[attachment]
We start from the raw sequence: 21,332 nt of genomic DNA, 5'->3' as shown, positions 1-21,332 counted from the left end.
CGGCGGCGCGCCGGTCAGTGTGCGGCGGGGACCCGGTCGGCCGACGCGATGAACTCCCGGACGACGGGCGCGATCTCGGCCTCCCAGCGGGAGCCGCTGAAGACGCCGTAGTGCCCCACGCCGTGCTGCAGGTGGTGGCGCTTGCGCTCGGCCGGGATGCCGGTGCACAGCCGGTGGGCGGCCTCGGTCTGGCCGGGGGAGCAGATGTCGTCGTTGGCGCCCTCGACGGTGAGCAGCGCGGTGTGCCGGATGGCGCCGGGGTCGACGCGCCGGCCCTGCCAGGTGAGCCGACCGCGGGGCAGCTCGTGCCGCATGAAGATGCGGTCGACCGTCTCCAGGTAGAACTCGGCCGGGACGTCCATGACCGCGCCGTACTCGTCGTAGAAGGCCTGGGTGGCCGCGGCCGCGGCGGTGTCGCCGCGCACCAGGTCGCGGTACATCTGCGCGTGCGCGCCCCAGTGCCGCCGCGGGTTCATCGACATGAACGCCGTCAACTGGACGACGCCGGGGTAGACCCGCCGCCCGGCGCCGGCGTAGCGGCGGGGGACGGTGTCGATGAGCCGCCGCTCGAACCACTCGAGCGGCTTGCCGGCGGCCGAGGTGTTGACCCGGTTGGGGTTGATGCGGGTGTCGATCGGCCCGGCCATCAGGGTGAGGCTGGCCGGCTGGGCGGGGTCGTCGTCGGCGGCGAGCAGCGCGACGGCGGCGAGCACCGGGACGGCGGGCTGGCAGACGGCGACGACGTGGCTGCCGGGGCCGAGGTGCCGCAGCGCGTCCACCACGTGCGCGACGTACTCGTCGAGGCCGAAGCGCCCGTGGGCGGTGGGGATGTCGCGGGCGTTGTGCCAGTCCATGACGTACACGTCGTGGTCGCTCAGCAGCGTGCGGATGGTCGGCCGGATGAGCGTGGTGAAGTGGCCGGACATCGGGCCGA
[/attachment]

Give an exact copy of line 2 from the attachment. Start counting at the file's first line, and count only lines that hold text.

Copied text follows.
CGGCGGCGCGCCGGTCAGTGTGCGGCGGGGACCCGGTCGGCCGACGCGATGAACTCCCGGACGACGGGCGCGATCTCGGCCTCCCAGCGGGAGCCGCTGAAGACGCCGTAGTGCCCCACGCCGTGCTGCAGGTGGTGGCGCTTGCGCTCGGCCGGGATGCCGGTGCACAGCCGGTGGGCGGCCTCGGTCTGGCCGGGGGAGCAGATGTCGTCGTTGGCGCCCTCGACGGTGAGCAGCGCGGTGTGCCGGATGGCGCCGGGGTCGACGCGCCGGCCCTGCCAGGTGAGCCGACCGCGGGGCAGCTCGTGCCGCATGAAGATGCGGTCGACCGTCTCCAGGTAGAACTCGGCCGGGACGTCCATGACCGCGCCGTACTCGTCGTAGAAGGCCTGGGTGGCCGCGGCCGCGGCGGTGTCGCCGCGCACCAGGTCGCGGTACATCTGCGCGTGCGCGCCCCAGTGCCGCCGCGGGTTCATCGACATGAACGCCGTCAACTGGACGACGCCGGGGTAGACCCGCCGCCCGGCGCCGGCGTAGCGGCGGGGGACGGTGTCGATGAGCCGCCGCTCGAACCACTCGAGCGGCTTGCCGGCGGCCGAGGTGTTGACCCGGTTGGGGTTGATGCGGGTGTCGATCGGCCCGGCCATCAGGGTGAGGCTGGCCGGCTGGGCGGGGTCGTCGTCGGCGGCGAGCAGCGCGACGGCGGCGAGCACCGGGACGGCGGGCTGGCAGACGGCGACGACGTGGCTGCCGGGGCCGAGGTGCCGCAGCGCGTCCACCACGTGCGCGACGTACTCGTCGAGGCCGAAGCGCCCGTGGGCGGTGGGGATGTCGCGGGCGTTGTGCCAGTCCATGACGTACACGTCGTGGTCGCTCAGCAGCGTGCGGATGGTCGGCCGGATGAGCGTGGTGAAGTGGCCGGACATCGGGCCGA